Despite your best efforts, sometimes you will fail yourself and others. You’ll catch yourself not being kind. Other people will disappoint you in big ways. That’s where a skill very related to kindness comes in:

the ability to forgive.

woman holding a heart made of string lights.

Here’s a cool thing about forgiveness. Research indicates that it’s beneficial in two directions! It’s a very good thing to be forgiven, and it’s a very good thing to forgive. Did you know choosing to forgive reduces your blood pressure, boosts your immune system, and increases the likelihood of, well, let’s just say nice intimate moments?

Some people might think humans aren't genetically predisposed to forgive because getting even or seeking revenge provides instant gratification. We see their point, but there’s evidence to the contrary. Humans are social beings, and need each other to survive. Given that humans mess up intentionally and unintentionally on an almost constant basis, without the ability to forgive and move on, humans would already be extinct. You CAN forgive. You’ve got the raw material. It just isn't easy.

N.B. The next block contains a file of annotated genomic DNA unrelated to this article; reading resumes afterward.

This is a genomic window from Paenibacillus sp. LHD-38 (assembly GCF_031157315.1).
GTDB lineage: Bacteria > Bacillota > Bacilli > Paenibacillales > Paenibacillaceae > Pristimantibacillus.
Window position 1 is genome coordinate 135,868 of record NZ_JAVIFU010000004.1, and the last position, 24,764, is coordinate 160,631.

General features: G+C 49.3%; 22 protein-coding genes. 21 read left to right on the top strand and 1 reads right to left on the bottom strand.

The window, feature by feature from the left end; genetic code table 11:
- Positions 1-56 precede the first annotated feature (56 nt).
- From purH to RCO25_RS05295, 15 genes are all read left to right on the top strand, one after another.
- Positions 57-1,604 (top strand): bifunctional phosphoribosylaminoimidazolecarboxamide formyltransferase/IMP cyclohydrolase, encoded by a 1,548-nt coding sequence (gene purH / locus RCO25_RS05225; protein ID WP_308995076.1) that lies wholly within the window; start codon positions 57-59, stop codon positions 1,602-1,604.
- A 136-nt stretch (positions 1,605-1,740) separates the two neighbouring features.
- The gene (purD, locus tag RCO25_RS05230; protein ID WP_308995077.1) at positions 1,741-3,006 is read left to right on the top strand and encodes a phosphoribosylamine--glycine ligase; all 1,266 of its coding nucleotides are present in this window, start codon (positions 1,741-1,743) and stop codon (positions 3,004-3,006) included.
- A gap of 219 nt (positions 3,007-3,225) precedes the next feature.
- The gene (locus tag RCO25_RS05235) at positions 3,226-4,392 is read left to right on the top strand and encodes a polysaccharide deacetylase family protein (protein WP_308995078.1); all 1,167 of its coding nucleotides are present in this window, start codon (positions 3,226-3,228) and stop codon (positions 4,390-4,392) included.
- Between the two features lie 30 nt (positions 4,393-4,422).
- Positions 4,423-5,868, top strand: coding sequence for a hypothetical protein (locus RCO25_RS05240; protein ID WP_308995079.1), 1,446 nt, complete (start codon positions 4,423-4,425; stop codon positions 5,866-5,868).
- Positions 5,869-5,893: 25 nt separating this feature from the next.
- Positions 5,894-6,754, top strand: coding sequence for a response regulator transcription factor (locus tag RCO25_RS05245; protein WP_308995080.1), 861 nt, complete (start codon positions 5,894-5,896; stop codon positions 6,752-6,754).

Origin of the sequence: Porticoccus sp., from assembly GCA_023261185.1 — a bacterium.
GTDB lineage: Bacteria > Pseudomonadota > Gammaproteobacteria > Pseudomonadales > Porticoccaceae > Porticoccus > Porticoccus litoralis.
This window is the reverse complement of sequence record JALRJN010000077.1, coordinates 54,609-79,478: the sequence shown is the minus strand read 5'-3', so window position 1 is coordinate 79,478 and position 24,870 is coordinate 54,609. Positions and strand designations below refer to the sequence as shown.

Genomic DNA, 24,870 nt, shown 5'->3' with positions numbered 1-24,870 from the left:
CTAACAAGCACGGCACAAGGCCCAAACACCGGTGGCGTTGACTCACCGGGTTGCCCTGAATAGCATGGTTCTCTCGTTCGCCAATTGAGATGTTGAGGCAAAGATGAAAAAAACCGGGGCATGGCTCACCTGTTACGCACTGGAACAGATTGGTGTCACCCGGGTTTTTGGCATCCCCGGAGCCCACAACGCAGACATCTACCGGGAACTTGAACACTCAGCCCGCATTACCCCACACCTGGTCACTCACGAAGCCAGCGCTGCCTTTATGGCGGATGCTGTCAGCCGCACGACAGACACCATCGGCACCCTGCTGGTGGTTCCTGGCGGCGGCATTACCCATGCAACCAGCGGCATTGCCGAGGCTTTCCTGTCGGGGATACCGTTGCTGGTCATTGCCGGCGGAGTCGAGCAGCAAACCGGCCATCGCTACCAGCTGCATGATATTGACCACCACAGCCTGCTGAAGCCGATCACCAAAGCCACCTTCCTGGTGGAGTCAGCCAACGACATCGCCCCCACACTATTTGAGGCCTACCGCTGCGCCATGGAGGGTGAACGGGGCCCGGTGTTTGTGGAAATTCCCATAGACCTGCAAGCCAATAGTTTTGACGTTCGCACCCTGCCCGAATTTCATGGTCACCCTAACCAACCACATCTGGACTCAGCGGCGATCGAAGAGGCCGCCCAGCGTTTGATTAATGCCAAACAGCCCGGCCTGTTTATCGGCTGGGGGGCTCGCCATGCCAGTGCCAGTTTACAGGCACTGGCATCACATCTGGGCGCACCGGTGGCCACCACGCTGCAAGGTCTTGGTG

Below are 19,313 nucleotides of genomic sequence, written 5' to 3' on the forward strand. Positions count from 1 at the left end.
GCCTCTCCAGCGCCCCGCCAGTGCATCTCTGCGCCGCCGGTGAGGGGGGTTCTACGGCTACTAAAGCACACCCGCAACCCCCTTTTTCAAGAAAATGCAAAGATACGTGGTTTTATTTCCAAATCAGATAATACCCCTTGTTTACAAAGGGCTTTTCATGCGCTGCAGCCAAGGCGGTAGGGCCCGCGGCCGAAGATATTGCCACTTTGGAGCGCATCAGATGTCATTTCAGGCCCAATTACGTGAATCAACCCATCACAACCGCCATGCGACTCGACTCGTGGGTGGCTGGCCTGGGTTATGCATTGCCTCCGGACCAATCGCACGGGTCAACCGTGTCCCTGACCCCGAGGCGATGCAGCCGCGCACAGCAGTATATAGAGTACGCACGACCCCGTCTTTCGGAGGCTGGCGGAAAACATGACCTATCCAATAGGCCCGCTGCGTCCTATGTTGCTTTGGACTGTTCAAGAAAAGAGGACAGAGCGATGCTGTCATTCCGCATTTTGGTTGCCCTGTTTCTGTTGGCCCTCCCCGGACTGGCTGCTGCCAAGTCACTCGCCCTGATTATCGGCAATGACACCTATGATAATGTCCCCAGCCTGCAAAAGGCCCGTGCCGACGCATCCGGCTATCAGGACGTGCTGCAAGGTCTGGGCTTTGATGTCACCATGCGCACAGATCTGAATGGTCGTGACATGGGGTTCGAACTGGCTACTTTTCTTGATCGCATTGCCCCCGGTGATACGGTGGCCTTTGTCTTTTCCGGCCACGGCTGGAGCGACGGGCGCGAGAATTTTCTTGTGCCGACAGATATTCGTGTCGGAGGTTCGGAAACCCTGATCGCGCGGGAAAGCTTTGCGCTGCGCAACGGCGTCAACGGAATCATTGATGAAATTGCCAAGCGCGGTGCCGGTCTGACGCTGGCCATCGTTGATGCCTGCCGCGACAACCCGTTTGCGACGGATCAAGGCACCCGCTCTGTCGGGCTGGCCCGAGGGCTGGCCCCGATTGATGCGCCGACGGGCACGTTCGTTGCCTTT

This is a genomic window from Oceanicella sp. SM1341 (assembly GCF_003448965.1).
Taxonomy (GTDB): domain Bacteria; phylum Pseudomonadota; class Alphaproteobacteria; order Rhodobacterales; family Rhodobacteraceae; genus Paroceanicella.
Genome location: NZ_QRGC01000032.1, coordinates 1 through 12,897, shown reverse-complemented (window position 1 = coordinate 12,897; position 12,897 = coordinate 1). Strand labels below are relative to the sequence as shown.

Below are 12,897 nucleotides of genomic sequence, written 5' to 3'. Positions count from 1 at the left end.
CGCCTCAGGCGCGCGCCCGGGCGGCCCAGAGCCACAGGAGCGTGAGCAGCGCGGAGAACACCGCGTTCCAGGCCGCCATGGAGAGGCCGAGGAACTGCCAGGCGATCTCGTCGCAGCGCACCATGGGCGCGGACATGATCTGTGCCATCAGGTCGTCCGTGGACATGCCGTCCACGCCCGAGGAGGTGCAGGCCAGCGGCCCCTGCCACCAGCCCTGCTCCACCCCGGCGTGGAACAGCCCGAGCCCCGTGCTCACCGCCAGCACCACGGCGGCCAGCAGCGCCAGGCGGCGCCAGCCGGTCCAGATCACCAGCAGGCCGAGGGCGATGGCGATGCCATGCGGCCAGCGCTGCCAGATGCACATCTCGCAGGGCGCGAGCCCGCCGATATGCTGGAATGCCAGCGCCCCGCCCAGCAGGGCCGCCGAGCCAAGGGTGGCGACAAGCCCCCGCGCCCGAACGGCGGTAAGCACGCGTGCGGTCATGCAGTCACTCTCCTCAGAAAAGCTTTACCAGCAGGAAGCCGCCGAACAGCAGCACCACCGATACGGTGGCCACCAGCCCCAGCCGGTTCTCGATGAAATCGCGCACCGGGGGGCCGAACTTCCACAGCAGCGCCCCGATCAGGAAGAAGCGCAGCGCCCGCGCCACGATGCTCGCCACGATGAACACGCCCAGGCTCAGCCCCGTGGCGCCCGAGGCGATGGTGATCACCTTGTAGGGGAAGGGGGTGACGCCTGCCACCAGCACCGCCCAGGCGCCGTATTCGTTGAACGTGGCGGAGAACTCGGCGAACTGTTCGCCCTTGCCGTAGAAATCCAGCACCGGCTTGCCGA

And here’s an added, sometimes unwelcome, fact:

You can forgive, even if the other person isn't sorry.

You can release the pain of injury, the embarrassment of the insult, the raging anger of the injustice. You can let it go. You don’t have to plague yourself with thoughts of revenge and how to get even. You don’t have to occupy your mind with elaborate fantasies of the other person’s untimely and painful demise.

We admit that it’s harder to forgive than to nurse along with a self-righteous grudge. And some people claim it’s foolish to forgive. But forgiving isn't a sign of weakness; it’s a sign of intelligence.

Writer Anne LaMott said,

“Failing to forgive is like eating rat poison and waiting for the rat to die.”

Wallowing in unfairness, dwelling on injured feelings, and fanning the flames of revenge might get you short-term satisfaction. But long-term all that wallowing, dwelling, and fanning gets you sleepless nights, more conflict, bad moods, high blood pressure, and a shorter, and more unpleasant life.

But remember, as you forgive, you don’t have to forget.

Some relationships and situations are repeatedly harmful. Forgiving doesn't mean you should stay in painful relationships or put up with verbal or physical abuse. If someone keeps hurting you, get the distance. Protect yourself. Being repeatedly offended or hurt might give you practice in forgiving, but no one needs that. Life brings plenty of opportunities to forgive. You need to take care of yourself and your loved ones.

Well-lived lives involve intentional kindness and intelligent forgiveness. These values contribute to the health and well-being of others.

Here’s an important addendum: Other people matter, and sometimes, you are other people.

Drawing from the scholarly realms of Alexander Pope and the Wizard of Oz:

To make mistakes and offend is easy. To forgive, now that’s a horse of a different color.